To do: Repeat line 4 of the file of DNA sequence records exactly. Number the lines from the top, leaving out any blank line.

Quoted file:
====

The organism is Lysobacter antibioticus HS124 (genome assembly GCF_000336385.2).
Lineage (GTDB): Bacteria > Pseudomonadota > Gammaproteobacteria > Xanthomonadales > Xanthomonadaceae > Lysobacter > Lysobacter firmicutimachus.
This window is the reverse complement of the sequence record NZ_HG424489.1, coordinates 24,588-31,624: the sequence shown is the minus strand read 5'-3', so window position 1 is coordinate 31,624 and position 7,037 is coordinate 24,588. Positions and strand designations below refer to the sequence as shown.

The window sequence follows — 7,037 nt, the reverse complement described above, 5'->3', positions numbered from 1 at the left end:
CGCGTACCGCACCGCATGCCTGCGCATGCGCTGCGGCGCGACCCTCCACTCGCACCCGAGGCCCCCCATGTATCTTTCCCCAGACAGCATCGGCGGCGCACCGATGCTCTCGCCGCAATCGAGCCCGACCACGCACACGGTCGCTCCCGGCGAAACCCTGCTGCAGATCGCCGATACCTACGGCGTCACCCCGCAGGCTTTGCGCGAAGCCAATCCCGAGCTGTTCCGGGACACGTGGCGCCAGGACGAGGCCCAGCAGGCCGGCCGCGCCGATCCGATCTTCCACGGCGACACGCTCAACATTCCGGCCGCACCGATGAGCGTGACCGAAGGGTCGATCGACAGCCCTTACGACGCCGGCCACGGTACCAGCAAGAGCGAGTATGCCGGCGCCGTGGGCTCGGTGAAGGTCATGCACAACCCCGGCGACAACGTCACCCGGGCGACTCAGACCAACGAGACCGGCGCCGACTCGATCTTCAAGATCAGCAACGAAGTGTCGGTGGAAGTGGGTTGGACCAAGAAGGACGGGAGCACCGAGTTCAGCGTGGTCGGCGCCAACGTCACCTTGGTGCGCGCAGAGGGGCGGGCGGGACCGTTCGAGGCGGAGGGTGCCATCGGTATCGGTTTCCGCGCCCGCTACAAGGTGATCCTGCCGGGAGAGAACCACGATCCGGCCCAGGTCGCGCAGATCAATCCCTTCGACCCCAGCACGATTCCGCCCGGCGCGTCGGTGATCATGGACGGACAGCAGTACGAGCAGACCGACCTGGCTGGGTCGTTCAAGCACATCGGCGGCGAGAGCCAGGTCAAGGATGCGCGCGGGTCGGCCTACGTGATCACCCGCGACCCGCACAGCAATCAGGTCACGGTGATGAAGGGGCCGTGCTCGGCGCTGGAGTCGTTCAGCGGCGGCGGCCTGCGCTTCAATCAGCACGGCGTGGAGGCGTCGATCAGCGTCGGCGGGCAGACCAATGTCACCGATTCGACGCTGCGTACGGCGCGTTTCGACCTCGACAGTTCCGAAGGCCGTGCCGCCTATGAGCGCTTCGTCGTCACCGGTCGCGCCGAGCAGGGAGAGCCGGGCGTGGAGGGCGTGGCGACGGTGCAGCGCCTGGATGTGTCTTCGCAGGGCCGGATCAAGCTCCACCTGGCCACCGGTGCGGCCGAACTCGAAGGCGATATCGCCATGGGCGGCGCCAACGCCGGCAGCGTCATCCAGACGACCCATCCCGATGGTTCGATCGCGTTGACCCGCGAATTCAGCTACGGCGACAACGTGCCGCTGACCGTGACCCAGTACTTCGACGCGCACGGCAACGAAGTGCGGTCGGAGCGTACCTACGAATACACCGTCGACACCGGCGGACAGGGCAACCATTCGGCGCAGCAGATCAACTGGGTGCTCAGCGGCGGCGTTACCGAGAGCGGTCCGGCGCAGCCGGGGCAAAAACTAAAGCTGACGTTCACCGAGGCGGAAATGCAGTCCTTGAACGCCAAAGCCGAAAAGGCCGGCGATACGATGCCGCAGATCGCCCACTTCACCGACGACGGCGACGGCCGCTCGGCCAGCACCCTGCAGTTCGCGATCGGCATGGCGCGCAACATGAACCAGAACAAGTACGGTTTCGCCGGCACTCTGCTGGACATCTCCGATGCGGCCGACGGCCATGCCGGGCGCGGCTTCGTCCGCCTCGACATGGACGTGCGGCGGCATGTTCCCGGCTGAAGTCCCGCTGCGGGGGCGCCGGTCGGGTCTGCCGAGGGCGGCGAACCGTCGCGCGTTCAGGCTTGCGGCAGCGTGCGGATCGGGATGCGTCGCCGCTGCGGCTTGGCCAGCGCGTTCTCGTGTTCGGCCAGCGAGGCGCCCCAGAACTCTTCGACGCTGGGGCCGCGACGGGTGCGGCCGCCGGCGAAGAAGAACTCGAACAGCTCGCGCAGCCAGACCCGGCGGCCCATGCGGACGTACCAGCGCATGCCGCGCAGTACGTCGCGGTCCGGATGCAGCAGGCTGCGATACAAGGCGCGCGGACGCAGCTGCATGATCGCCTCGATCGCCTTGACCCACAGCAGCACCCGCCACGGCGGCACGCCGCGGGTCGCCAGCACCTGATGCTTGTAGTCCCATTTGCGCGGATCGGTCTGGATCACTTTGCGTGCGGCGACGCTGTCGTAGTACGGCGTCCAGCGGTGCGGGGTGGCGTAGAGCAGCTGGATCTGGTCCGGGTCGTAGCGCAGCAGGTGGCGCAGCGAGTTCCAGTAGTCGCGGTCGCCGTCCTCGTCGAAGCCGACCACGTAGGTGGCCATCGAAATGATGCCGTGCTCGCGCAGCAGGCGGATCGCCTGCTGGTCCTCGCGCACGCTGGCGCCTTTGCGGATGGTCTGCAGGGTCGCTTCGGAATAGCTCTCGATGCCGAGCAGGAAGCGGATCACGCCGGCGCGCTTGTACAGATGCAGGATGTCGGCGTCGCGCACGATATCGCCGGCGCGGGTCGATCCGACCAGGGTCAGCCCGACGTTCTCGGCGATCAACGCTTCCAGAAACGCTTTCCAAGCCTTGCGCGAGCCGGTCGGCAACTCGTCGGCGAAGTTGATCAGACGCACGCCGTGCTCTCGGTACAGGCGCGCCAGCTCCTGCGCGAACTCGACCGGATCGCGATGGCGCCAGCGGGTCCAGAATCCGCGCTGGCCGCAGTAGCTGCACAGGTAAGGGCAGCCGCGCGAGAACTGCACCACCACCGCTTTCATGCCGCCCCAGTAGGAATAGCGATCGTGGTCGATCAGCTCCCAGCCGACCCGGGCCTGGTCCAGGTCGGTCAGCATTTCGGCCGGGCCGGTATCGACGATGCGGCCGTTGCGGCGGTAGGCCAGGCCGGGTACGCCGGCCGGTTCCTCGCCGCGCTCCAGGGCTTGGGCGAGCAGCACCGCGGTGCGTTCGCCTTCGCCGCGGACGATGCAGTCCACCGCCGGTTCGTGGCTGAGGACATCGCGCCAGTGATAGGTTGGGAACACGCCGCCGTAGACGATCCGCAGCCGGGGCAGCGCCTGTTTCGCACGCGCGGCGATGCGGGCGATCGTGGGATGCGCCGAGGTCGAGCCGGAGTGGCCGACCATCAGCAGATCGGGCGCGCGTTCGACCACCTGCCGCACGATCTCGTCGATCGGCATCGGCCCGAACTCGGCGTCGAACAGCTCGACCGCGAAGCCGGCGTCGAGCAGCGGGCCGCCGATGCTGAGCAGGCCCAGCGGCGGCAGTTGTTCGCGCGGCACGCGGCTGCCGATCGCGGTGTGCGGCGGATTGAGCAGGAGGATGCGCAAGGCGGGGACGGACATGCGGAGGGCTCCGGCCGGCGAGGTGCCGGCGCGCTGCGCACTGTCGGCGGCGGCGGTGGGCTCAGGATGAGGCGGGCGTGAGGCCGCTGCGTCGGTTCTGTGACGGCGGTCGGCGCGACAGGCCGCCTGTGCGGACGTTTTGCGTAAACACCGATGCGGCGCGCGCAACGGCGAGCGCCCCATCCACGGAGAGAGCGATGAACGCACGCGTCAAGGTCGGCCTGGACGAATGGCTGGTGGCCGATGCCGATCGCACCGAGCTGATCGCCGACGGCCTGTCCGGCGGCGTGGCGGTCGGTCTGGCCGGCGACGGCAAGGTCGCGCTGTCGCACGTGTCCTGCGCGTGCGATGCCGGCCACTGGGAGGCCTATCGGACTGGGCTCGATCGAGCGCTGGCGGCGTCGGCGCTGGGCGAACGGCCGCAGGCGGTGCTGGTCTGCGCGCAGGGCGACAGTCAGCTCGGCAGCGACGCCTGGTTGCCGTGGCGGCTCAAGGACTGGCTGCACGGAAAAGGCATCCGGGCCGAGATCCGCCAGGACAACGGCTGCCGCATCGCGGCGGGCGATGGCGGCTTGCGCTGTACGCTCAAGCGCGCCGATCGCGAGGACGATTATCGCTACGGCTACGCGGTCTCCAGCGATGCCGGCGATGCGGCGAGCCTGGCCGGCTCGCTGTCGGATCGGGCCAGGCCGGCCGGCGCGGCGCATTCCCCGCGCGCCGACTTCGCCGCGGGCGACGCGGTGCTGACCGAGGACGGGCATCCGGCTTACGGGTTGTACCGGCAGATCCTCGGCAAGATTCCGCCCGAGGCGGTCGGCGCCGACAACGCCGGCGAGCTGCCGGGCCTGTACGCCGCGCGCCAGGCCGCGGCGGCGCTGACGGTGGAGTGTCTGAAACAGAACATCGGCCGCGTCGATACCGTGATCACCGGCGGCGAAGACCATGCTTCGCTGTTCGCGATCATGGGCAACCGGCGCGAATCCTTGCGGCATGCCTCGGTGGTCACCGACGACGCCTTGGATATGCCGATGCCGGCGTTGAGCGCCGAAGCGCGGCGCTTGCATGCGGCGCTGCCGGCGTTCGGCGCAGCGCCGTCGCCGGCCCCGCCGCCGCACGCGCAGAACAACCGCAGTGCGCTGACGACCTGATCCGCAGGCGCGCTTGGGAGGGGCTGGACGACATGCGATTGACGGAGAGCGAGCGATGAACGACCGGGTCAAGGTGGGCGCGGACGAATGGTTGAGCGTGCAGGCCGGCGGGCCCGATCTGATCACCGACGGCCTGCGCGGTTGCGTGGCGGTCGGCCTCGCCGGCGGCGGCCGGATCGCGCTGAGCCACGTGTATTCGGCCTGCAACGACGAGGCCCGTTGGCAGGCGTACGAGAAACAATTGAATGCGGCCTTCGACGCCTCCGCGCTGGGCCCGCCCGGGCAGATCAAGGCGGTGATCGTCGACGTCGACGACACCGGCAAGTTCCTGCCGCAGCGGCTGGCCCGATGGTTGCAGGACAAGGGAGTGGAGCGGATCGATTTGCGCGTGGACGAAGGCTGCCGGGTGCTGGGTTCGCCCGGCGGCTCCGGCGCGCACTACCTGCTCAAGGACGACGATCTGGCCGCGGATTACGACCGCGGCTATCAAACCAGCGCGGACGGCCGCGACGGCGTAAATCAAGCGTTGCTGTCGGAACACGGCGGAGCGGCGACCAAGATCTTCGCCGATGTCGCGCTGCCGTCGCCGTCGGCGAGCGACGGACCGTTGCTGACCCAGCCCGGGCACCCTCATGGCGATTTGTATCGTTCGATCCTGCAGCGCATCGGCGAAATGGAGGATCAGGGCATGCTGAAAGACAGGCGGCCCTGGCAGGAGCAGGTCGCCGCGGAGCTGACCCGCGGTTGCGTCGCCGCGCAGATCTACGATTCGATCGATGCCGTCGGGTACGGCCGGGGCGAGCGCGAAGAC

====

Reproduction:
The window sequence follows — 7,037 nt, the reverse complement described above, 5'->3', positions numbered from 1 at the left end: